Senator Markey’s Statement Supporting the Iran Nuclear Agreement
Boston (August 19, 2015) – Senator Edward J. Markey (D-Mass.), a member of the Senate Foreign Relations Committee, released the following statement today in support of the Iran nuclear agreement. Senator Markey co-founded the Congressional Bipartisan Task Force on Nonproliferation, championed the movement in the 1980’s to freeze nuclear warhead buildup, and has led multiple legislative fights to halt the nuclear arms race.
“Prevention of nuclear war is one of the most important issues facing the world today. That’s why I have dedicated my career to halting the proliferation of nuclear weapons. The danger of a nuclear weapon in the hands of Iran is very real and a serious threat to not only the security of Israel and the entire Middle East, but to all of humanity.
“I also believe that the United States must always guarantee Israel’s right to exist. I have always been a strong supporter of Israel. When Saddam Hussein was developing nuclear weapons in 1981, I supported Israel’s decision to bomb the Osirak reactor because the International Atomic Energy Agency (IAEA) of that era was ineffective. When Israel needed more funding for a missile defense system, I voted to provide support to accelerate the deployment of the Iron Dome System in 2010. When Hamas attacked Israel in 2012, I supported Israel’s right to defend itself.
“Over the last month and a half, I have carefully reviewed the Joint Comprehensive Plan of Action. As a member of the Senate Foreign Relations Committee, I have participated in numerous hearings, classified briefings and meetings with administration officials, senior intelligence officers, former government officials and private sector experts both supportive of and opposed to the agreement. I participated with my Senate colleagues in discussions with the ambassadors of the five countries that joined in the effort to reach this agreement and with the Director-General of the IAEA. I have consulted with many stakeholder groups, advocates and concerned constituents in Massachusetts and Washington, D.C. on both sides of this debate to hear their views and better understand their positions. The groups and individuals with whom I’ve met have all made strong, informed and powerful arguments. Without exception, their passion is born of an unwavering desire to secure a lasting peace for the Middle East, Israel and the United States. I commend them for their commitment to this cause.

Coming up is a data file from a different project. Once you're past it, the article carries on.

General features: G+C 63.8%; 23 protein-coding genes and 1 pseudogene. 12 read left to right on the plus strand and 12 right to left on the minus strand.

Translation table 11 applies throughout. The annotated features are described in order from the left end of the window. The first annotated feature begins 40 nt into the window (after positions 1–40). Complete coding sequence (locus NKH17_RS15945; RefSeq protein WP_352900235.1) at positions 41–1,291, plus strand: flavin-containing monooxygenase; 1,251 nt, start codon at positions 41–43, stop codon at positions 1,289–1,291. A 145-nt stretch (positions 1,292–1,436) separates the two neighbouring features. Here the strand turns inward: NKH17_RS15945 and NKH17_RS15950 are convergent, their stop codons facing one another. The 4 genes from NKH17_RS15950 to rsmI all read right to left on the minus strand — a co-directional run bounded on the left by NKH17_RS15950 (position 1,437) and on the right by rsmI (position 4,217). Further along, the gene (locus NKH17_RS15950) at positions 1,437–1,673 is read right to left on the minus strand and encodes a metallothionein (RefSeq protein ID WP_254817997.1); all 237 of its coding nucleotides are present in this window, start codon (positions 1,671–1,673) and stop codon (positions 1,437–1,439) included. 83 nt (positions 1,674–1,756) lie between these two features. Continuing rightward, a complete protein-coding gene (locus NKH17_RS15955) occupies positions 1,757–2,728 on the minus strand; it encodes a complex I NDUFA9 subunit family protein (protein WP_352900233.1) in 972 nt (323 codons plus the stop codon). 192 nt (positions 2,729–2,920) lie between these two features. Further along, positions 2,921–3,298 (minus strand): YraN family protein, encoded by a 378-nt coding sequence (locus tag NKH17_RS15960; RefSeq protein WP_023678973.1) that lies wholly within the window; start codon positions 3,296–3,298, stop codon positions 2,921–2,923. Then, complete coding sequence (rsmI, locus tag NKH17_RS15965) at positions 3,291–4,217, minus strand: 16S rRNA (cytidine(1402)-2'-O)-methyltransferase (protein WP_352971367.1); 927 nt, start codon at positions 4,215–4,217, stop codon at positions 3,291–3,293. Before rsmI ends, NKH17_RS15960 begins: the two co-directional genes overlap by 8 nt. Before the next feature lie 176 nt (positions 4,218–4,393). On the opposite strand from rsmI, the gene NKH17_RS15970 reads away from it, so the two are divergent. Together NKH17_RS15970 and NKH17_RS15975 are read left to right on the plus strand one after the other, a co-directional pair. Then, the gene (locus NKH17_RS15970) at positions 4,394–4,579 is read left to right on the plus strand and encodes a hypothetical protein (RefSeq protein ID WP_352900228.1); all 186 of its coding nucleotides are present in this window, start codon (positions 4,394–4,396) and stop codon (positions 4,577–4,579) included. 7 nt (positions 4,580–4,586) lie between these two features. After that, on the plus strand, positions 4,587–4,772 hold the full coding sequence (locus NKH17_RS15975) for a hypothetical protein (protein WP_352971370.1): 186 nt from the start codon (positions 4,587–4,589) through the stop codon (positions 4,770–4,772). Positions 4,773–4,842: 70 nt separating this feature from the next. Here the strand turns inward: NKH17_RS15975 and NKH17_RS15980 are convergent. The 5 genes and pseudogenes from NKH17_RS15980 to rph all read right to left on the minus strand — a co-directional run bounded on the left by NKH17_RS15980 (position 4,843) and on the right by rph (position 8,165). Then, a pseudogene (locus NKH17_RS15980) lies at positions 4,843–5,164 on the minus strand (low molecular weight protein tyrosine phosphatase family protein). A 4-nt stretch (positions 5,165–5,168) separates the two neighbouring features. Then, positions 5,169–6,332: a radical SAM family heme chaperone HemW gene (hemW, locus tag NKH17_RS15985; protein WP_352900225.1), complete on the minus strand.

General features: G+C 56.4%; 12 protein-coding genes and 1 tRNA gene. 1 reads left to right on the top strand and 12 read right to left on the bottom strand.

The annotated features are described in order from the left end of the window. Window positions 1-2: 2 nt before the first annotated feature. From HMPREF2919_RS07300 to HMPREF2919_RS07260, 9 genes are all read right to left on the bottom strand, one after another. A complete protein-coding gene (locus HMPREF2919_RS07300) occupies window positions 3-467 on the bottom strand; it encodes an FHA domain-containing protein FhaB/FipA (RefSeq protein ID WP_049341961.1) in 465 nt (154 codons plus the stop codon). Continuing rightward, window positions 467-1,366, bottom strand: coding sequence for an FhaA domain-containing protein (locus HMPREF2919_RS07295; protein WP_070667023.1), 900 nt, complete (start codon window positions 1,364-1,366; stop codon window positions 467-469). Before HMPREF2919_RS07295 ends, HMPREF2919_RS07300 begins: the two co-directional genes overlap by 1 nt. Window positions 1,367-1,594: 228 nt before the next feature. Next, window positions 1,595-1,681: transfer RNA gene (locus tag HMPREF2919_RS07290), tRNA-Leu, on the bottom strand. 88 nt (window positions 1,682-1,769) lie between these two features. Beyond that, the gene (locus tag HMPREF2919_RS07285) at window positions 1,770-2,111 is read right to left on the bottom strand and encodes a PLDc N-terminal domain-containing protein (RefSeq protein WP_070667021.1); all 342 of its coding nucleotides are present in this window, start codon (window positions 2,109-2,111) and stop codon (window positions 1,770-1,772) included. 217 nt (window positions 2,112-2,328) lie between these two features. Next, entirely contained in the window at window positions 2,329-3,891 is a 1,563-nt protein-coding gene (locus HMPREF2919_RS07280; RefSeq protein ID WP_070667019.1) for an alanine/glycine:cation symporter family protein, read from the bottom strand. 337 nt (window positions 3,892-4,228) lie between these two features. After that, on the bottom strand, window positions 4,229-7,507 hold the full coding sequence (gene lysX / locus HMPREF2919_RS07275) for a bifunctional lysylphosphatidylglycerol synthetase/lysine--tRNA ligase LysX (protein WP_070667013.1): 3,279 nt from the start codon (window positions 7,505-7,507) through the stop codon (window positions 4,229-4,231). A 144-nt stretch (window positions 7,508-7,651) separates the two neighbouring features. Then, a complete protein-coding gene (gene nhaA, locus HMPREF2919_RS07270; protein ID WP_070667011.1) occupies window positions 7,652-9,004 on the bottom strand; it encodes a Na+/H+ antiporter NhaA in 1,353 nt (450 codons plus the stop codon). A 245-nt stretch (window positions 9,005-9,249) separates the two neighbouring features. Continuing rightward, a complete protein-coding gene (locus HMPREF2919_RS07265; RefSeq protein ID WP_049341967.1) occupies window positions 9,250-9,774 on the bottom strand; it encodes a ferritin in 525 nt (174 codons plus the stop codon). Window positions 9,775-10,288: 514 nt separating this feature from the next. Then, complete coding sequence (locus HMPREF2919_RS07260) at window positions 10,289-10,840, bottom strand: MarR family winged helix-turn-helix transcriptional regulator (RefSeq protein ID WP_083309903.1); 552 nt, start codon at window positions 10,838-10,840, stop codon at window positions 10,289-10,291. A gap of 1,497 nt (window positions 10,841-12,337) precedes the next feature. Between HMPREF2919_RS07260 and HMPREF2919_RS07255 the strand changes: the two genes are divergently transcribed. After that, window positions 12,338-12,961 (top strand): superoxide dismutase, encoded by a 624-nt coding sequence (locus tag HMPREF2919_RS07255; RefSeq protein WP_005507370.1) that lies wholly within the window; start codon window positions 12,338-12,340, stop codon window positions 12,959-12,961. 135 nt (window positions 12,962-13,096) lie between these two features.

“Iran has given us good reason to be skeptical of its intentions. It is a state sponsor of terrorism, a destabilizing force in the Middle East, and with nuclear weapons capabilities Iran would present an existential threat to Israel. Iran has misled us in the past when it comes to their nuclear program. That’s why verification is key to this agreement. I have paid particular attention to the question of whether international inspectors will have real power to detect, investigate, and respond to any suspicious nuclear activity before Iran has time to cover up the evidence. If this agreement is implemented, we must ensure that the IAEA has all the resources it needs to aggressively investigate any indication of Iranian nuclear weapons activities, and report promptly and unequivocally if Iran cheats.
“We must never allow Iran to become a nuclear weapons state. After a thorough review of the Joint Comprehensive Plan of Action, I have concluded that diplomacy remains our best tool to secure a nuclear weapon-free Iran. That’s why I intend to support the Iran nuclear agreement when it comes before Congress in September. This agreement is far from perfect and carries risks. But I believe our negotiators achieved as much as they reasonably could, and that if strictly implemented, this plan can be effective. As recently stated in an letter signed by 29 leading American nuclear scientists, including six Nobel laureates, this agreement contains ‘more stringent constraints than any previous negotiated nonproliferation framework.’
“The agreement reduces Iran’s existing nuclear program to a fraction of its current size, puts strict limits on its civil nuclear program for fifteen years, and empowers international inspectors to use the most advanced and intrusive methods to monitor Iran’s compliance. After fifteen years, Iran may only develop a nuclear program for peaceful purposes and will remain subject to continuing verification by the IAEA, the world’s nuclear cop on the beat.
“I supported the tough sanctions that brought Iran to the negotiating table in the first place, and there are mechanisms in this agreement to ‘snap-back’ sanctions quickly that cannot be vetoed by China or Russia. But if Iran does not fully comply with the conditions of this deal, then all military options remain on the table to prevent Iran from ever getting a nuclear weapon. This agreement offers the leaders of Iran an opportunity to provide a more prosperous future for their people and become a responsible partner in a safer and more peaceful Middle East.
“In the coming years, it is essential to increase our commitment of support to Israel to unprecedented levels. Israel is our closest regional ally, and we must ensure its defense against very real threats of violence from Iran and its proxies. Likewise, we must strengthen all of our security partnerships and seek new diplomatic opportunities for peace in the region.
“I thank Secretary Kerry, Secretary Moniz and the entire U.S. negotiating team for their tireless efforts and service to our country in helping reach this agreement. I also thank President Obama for his leadership and commitment to diplomacy. As we fully implement this agreement, we must be ever vigilant to ensure that Iran never obtains a nuclear weapon.”